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Australian Theatre, Modernism and Patrick White

Australian Theatre, Modernism and Patrick White

Governing Culture

By Denise Varney & Sandra D'Urso

‘Australian Theatre, Modernism and Patrick White’ details the rejection of two Patrick White plays – ‘The Ham Funeral’ and ‘Night on Bald Mountain’ – by the Adelaide Festival of Arts in Australia in the early 1960s.

EPUB, 130 Pages

ISBN:9781783088379

September 2018

£36.00, $63.96

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PDF, 130 Pages

ISBN:9781783088362

September 2018

£36.00, $63.96

  • About This Book
  • Reviews
  • Author Information
  • Series
  • Table of Contents
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About This Book

‘Australian Theatre, Modernism and Patrick White’ details the rejection of two Patrick White plays by the Adelaide Festival of Arts in Australia in the early 1960s. In 1961 the board of governors rejected a proposal to include the world premiere of White’s first major play ‘The Ham Funeral’ for the 1962 festival. In 1963 it rejected a proposal to premiere a subsequent play ‘Night on Bald Mountain’ for the 1964 festival. These two rejections were taken up in the press where the former was referred to as the ‘affaire “Ham Funeral”’ and the latter was greeted as ‘here we go again’. ‘Australian Theatre, Modernism and Patrick White’ documents the scandal that followed the board’s rejections of White’s plays, especially as it acted against the advice of its own drama committee and artistic director on both occasions.

Denise Varney and Sandra D’Urso analyze the two events by drawing on the performative behaviour of the board of governors to focus on the question of governance. They shed new light on the cultural politics that surrounded the rejections, arguing that it represents an instance of executive governance of cultural production, in this case theatre and performance. The governing body was a self-appointed private board comprising wealthy men, who were representative of an Adelaide establishment made up of business, farming, newspaper and military interests.

The central argument of ‘Australian Theatre, Modernism and Patrick White’ is that aesthetic modernism in theatre and drama struggled to achieve visibility and acceptability, and was perceived as a threat to the norms and values of early to mid-twentieth-century Australia. The authors argue that when modern drama entered the stage, its preference for aesthetic experimentation over commercial considerations challenged regimes of value based on the popular appeal of musicals, touring productions and overseas imports. The resistance to that prevailing theatre culture and the provocation of Patrick White’s plays provide a prime example of Australia in transition between its colonial heritage and modern future. The 1960s set the scene for the confrontation between modernist experimentation and arts governance, and between aesthetic and commercial values.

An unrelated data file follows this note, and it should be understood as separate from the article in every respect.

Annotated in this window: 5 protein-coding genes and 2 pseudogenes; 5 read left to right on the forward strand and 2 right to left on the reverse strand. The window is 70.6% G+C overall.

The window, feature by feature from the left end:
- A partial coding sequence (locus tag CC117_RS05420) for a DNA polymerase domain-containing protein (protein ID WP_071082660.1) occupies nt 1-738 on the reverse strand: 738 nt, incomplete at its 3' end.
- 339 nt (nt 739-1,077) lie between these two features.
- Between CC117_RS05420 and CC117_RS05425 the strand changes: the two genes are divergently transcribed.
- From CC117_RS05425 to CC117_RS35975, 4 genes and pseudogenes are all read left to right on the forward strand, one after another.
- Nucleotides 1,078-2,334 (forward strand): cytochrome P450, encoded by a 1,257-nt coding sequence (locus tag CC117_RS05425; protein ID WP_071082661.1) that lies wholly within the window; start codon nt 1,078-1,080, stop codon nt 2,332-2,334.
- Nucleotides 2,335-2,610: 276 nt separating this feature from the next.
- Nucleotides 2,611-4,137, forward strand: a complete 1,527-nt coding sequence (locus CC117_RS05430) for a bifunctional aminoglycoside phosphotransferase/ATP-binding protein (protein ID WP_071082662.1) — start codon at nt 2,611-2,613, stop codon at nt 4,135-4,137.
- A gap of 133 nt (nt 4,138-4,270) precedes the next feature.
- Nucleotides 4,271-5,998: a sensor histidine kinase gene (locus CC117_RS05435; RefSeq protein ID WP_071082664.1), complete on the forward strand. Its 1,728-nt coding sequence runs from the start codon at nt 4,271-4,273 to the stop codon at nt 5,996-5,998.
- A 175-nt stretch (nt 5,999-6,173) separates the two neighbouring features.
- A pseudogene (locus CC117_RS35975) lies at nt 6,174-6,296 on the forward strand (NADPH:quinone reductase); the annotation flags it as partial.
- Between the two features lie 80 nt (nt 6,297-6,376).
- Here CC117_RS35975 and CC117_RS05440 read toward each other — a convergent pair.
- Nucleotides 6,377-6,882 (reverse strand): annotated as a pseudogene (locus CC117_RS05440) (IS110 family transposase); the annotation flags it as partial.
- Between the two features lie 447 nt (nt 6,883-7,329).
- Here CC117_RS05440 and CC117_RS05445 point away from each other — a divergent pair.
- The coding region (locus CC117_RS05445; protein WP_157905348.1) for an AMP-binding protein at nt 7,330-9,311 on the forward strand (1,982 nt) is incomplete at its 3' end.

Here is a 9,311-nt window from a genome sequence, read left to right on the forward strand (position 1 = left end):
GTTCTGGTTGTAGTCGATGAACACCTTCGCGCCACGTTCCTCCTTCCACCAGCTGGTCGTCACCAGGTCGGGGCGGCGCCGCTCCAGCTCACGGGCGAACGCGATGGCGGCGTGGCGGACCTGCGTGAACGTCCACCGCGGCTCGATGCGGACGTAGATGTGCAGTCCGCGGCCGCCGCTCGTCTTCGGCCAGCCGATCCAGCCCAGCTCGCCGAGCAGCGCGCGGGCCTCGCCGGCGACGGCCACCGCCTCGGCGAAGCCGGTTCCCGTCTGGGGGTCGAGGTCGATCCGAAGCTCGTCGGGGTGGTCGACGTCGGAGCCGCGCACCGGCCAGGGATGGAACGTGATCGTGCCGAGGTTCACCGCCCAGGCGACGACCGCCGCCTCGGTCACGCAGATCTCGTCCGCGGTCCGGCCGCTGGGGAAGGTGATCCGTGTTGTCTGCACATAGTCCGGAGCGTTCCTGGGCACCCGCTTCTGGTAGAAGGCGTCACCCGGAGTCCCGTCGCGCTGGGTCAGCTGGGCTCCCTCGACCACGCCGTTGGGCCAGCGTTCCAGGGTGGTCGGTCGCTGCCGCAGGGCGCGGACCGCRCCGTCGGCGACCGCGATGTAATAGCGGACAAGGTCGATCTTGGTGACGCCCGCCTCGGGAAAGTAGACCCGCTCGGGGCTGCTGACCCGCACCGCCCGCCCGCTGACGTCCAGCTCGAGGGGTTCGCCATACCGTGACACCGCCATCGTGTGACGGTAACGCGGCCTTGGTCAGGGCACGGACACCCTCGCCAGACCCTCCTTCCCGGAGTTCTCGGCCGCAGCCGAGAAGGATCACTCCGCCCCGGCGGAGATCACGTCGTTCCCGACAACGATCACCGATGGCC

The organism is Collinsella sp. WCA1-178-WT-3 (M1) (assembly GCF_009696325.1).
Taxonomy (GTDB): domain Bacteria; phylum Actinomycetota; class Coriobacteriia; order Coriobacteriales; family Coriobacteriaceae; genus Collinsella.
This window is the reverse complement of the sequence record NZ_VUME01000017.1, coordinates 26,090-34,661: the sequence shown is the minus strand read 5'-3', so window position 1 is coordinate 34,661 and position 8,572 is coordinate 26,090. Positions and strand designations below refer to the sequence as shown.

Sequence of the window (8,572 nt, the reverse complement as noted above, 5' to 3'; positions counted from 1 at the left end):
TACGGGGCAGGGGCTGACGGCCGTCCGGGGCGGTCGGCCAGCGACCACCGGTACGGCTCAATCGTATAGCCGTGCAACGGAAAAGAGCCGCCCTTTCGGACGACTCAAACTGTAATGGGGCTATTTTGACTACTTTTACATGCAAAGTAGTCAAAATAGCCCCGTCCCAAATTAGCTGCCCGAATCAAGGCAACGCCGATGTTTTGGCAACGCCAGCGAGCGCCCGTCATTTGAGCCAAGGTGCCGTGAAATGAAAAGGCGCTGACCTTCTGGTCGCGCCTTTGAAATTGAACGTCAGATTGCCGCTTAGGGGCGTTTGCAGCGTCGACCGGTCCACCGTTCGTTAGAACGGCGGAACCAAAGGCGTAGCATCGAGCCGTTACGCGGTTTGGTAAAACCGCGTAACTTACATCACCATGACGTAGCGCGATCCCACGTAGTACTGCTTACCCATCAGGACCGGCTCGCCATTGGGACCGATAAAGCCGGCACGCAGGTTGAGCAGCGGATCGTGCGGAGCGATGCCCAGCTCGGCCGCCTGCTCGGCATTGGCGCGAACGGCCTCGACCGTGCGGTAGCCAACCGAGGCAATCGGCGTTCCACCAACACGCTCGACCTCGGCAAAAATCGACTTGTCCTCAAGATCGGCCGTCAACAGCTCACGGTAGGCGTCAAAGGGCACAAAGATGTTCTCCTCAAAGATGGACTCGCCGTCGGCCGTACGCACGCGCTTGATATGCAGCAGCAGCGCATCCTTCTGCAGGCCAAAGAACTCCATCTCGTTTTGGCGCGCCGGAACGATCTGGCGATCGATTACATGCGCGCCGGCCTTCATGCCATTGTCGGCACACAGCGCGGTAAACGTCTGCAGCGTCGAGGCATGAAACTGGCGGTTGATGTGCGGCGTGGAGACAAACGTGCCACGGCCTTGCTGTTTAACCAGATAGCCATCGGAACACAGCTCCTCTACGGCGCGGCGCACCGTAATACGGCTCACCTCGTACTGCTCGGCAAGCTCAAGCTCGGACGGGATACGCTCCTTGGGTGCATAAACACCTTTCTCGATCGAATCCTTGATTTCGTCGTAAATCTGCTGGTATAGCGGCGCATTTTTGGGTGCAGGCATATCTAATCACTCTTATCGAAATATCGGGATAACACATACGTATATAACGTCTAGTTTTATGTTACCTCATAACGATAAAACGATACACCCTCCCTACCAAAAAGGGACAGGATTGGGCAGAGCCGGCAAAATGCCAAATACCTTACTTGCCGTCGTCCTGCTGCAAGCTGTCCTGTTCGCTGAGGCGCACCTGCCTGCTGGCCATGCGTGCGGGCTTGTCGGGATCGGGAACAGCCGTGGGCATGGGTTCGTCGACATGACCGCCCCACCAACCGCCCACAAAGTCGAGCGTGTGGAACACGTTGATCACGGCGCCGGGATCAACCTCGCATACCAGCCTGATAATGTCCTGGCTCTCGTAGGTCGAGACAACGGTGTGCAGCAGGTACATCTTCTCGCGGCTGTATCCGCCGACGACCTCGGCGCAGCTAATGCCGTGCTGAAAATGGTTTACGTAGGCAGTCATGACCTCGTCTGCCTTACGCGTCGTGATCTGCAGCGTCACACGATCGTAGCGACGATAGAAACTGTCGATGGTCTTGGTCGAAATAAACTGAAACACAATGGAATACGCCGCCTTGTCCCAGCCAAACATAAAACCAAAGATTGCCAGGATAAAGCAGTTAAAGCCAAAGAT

Reviews

‘This timely book emphasizes the vitality of Patrick White’s plays and his contribution to current Australian theatre. Although White’s 1973 Nobel Prize was for his novels, Denise Varney and Sandra D’Urso present a compelling and detailed case for the drama’s enduring status. Their thoughtful exploration of the 1960s rejection of White’s drama reveals a radical challenge to types of modernist governance and sovereignty including the Australian separation from British culture.’
—Peta Tait FAHA, Emeritus Professor, Theatre and Drama, HUSS, La Trobe University, Australia

Author Information

Denise Varney is professor of theatre studies and co-director of the Australian Centre in the School of Culture and Communication, University of Melbourne, Australia. She publishes on Australian theatre, feminist and women’s theatre, theatrical modernism, and theatre and ecology.

Sandra D’Urso holds a PhD in performance studies and is currently a researcher at the Australian Centre in the School of Culture and Communication, University of Melbourne, Australia. D’Urso has published in the areas of theatre and politics, performance art in the twenty-first century, Australian aesthetic modernism and the plays of Patrick White, as well as in contemporary Australian poetry.

Series

Anthem Studies in Australian Literature and Culture

Anthem Studies in Theatre and Performance

Table of Contents

List of Illustrations; Acknowledgements; Introduction; 1. The Archive, Governance and Sovereignty; 2. ‘Words Fail Me’: The Ham Funeral and the 1962 Adelaide Festival; 3. Night on Bald Mountain and the 1964 Adelaide Festival; 4. The ‘Clowns’ Who ‘Cling to the Past ’: Sovereign Decision and the Practice of Exclusion; 5. The Sovereignty of the Plays and Opportunities for New Publics; Index.

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